Autoimmune Progesterone Dermatitis

Tami Maguire

Disclosures

Dermatology Nursing. 2009;21(4):190-192. 

In This Article

Case Studies

Case 1. In a case reported by Baptist and Baldwin (2004), a 33-year-old woman with a history of endometriosis presented with complaints of chronic urticaria. The patient stated the urticaria began at age 12, and did not seem to have any obvious trigger. Each individual lesion would last from 12 to 24 hours, and the entire event lasted 5 to 10 days. The lesions usually started on the chest and then spread over her entire body. She was seen by many physicians, including an allergist and dermatologist, and was treated with a variety of medications, including certirizine, desloratadine, hydroxizine, ranitidine, and dyphenhydramine without relief. Prednisone at high doses would provide temporary relief, and she required multiple courses over the past 20 years. She also complained of occasional angioedema, usually at the same time as the hives. Multiple lab tests over the years had been unremarkable. Upon questioning the patient further, researchers found that due to the patient's endometriosis, she had very irregular menstrual cycles in terms of length and timing. Her physicians determined that the urticaria would begin approximately 4 days prior to the onset of menses, and would last about 2 days into her menses, although the symptoms did not occur with every episode of menses. The patient has two children, and during each pregnancy her hives and angioedema improved. Because of her endometriosis, she had been started on Depo-Provera® (medroxyprogesterone) in her 20s. After one injection, she developed severe urticaria that lasted over 2 months and required multiple courses of prednisone. Depo-Provera was discontinued.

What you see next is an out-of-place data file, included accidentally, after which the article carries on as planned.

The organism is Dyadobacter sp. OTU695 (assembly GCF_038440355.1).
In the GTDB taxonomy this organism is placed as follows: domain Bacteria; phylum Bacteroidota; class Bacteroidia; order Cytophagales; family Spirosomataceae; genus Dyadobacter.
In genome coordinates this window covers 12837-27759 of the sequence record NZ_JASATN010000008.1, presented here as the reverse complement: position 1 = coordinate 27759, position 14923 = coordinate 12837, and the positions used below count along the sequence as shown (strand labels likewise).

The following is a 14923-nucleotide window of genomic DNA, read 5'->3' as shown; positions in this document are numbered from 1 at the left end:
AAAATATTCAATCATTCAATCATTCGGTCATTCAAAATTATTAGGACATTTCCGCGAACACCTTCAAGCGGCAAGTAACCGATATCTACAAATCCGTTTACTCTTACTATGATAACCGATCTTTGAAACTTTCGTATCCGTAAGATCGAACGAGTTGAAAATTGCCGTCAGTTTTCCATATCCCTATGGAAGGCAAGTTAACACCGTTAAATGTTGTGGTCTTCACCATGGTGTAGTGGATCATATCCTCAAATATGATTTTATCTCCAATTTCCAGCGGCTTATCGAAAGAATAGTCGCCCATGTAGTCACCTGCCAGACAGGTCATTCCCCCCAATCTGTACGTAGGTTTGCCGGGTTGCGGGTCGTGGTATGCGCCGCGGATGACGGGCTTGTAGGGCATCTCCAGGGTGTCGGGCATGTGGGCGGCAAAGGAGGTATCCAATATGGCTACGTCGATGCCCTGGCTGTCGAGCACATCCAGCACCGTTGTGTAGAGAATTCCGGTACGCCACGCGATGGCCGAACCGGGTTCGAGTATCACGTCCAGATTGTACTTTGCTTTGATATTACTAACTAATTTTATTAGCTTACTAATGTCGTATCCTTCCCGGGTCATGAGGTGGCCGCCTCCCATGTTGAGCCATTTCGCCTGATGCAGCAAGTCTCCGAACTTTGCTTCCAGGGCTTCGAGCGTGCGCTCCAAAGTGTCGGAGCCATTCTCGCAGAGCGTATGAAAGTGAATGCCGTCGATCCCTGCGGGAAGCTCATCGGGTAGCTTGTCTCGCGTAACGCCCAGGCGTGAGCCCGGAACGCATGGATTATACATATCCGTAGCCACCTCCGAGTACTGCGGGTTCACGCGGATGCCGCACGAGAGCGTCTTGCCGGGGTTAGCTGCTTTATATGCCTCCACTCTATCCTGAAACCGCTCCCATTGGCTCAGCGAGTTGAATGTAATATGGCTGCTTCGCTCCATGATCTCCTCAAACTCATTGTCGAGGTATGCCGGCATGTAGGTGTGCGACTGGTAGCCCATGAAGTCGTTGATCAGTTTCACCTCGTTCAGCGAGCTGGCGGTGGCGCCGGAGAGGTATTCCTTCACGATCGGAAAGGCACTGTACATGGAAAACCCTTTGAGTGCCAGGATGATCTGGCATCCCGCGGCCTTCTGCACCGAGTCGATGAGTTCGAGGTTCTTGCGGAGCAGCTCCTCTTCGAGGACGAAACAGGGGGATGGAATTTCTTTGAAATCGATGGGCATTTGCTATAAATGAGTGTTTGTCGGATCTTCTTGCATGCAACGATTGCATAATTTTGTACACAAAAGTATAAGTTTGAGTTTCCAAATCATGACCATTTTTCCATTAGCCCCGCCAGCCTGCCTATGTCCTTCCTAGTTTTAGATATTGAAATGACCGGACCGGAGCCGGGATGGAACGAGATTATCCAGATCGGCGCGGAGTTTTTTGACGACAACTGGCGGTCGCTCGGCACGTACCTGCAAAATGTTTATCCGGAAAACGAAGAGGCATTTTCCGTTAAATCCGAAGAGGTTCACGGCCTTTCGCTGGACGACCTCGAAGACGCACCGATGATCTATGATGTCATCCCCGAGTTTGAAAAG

When the patient was evaluated (after Depo-Provera), physical exam was essentially normal with exception of the presence of urticarial lesions. The patient was referred for allergy skin testing with progesterone 50 mg/ml. Full-strength intradermal test revealed a 7 mm wheal with erythema. The histamine control showed a 9 mm wheal with erythema, and saline control was negative. Based on the results of the allergy skin testing, the patient was diagnosed with autoimmune progesterone dermatitis. The patient was started on a GnRH agonist (nafarelin acetate nasal spray 200 mcg twice a day). Within a month, she noted dramatic improvement in her urticaria and angioedema.

Case 2. A 19-year-old woman presented with a 4-year history of premenstrual skin eruptions lasting for 3 or 4 days (Sharar, Bergman, & Pollack, 1997). Pruritic, erythematous, and edematous papules were noticed on the patient's elbows, lower abdomen, and scapular area. She had been treated with various antihistamines, short courses of oral steroids, and different types of contraceptive drugs with very poor response. Because the patient suffered severely from the eruptions, prophylactic treatment was attempted with the androgen danazol, 200 mg twice daily, to be taken 2 to 3 days before menstruation and for 3 days after. For 12 consecutive months during treatment, no skin lesions were observed. The patient eventually ceased treatment, and the eruptions reappeared. The same treatment regimen was resumed, with the same success and no side effects.

Both cases involve women who presented with a variety of skin manifestations that started during the luteal phase of their menstrual cycle. After being treated with medication to suppress ovulation, both women reported relief of their symptoms.

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